Posted: Sep 12, 2007
Widely influential jazz musician and composer who introduced world music and electronic keyboards to the genre
Immediately recognisable with his col-ourful woollen hat, Zapata moustache and huge sideburns, Joe Zawinul was a vivid and individual musical personality who wrote some of the best-known standard tunes in jazz and pioneered the use of electronic keyboards.
As a member of Cannonball Adderley’s band in the 1960s he composed their best-known piece, the Grammy-winning Mercy, Mercy, Mercy.As a colleague of Miles Davis in 1969, he wrote the title track for the seminal fusion album In a Silent Way, and in addition to the 1976 disco hit Birdland he also wrote a sizeable proportion of the remaining repertoire for the band Weather Report, which he coled with Wayne Shorter. More recently his Zawinul Syndicate band fused elements of world music into jazz, using keyboard samples and a range of Native North American, African, Asian and Latin American musicians.
Josef Erich Zawinul was born in 1932 in Vienna, where he attended the music conservatory and played his first professional engagements as a jazz and dance band musician, before moving on swiftly to studio work and broadcasting. For a time he was the house pianist for Polydor records, and worked with his fellow countrymen Friedrich Gulda and Hans Koller.
But postwar Austria was not the place to make a reputation as an international jazz player, and when Zawinul won a scholarship to the Berklee School of Music in Boston in 1959, he took the opportunity to emigrate to the US, and seek his fortune there.
His time at Berklee was short, because he swiftly landed the job as the pianist in Maynard Ferguson’s powerhouse big band, and opted to go on the road with this dramatic and exciting group, which featured its leader’s flamboyant trumpet and the saxophone of the young tenorist Wayne Shorter, who was to become a lifelong associate of Zawinul. Initially, however, their paths diverged, as Shorter went off to join Art Blakey, while Zawinul became the accompanist to the singer Dinah Washington, before joining the alto saxophonist Cannonball Adderley’s band in 1961.
This was the group that made his name, both for his forceful gospel-inspired piano playing and for his capacity to write chart successes for Adderley and his cornet-playing brother Nat, such as Mercy, Mercy, Mercy and the later Country Preacher. Towards the end of the 1960s Zawinul left Adderley and began working with Miles Davis, in particular contributing to the studio albums In a Silent Way and Bitches Brewin which Davis charted out new territory in the hinterland between jazz and rock.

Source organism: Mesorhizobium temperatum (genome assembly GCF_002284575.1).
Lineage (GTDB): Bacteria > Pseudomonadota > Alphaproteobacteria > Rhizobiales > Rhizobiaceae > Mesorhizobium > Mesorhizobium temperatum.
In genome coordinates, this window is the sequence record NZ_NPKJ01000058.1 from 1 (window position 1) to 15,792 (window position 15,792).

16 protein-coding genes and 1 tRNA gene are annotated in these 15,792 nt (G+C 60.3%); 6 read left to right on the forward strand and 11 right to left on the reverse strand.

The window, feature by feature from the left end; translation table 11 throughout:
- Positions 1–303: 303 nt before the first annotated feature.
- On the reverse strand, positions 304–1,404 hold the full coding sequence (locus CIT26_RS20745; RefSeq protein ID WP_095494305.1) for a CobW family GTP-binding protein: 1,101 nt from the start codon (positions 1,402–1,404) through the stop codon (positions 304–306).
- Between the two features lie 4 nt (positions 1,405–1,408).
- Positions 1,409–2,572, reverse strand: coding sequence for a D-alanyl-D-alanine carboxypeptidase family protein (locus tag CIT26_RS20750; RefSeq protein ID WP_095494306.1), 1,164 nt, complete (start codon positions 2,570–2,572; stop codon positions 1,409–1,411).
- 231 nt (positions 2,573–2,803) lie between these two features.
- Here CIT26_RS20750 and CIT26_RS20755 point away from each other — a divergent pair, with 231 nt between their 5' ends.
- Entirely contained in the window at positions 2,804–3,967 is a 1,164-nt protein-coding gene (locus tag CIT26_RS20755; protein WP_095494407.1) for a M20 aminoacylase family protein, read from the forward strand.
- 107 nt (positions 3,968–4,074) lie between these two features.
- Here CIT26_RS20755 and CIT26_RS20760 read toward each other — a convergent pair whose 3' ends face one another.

A significant element of this was Zawinul’s use of electronic keyboards. He had begun to use the Fender Rhodes and Wurlitzer electric pianos in Adderley’s band, altering the ensemble sound to something which was perceived at the time as less dated and hidebound by tradition than the acoustic piano.
In due course, and beginning with Davis, Zawinul added a range of synthesizers to the instruments he used, and by the time he formed Weather Report with Shorter at the end of 1970, the idea of using electronic samples as additional tone colours was an essential ingredient of his style. Few musicians in jazz have been as influential in determining the sound of an entire branch of the music, and Zawinul’s command of the ARP, Oberheim and Prophet synthesizers set the standard for jazz-rock fusion throughout the 1970s.
He and Shorter jointly led Weather Report until 1985. Over the years such players as the bassists Miroslav Vitous and Jaco Pastorius, the drummers Alphonse Mouzin and Peter Erskine and the percussionists Alex Acuña and Airto Moreira passed through the lineup, and the band made a series of extremely influential recordings, including I Sing the Body Electric, Heavy Weatherand Black Market.Several critics have identified this band as changing the way jazz musicians improvise, because of the way soloists were made to function within the context of the overall ensemble, reexamining notions of collective improvisation that to some extent had been dormant since the 1920s.
Zawinul’s finest playing dates from the 1970s period of Weather Report, with an ability to infuse performances with boundless energy and drive – the finest example of which was the Birdland opening with synthesized bass notes that introduce stabbing, urgent keyboard phrases that underpin the repetitive main theme.
In later years the energy was sometimes quick to subside, and somewhat theatrical effects took over from genuine musical substance. This was particularly true of his most recent band Zawinul Syndicate. The Times critic wrote of their appearance at Ronnie Scott’s in 2002 that it was like “a latterday Weather Report without the tunes. Most numbers involve setting up a heavy groove from drummer Paco Sery, guitarist Amit Chatterjee and bassist Etienne Mbappe, decorating it with percussion and wordless vocals from Sabine Kabongo, and then waiting for Zawinul to drop in thunderous riffs or ethnic samples from his battery of keyboards.”
Such internationalism was a Syndicate hallmark, but too often it lacked the dash of inspiration that had made Weather Report a cut above the fusion standard.
More recently Zawinul had once more been active in his native Austria, receiving several awards for his services to jazz, and opening a club in Vienna. There he recorded his most successful recent album, Brown Street, a collaboration with the WDR Big Band, revisiting several of his famous compositions with considerable verve.
Joe Zawinul, jazz keyboard player, bandleader and composer, was born on July 7, 1932. He died of cancer on September 11, 2007, aged 75
From Times online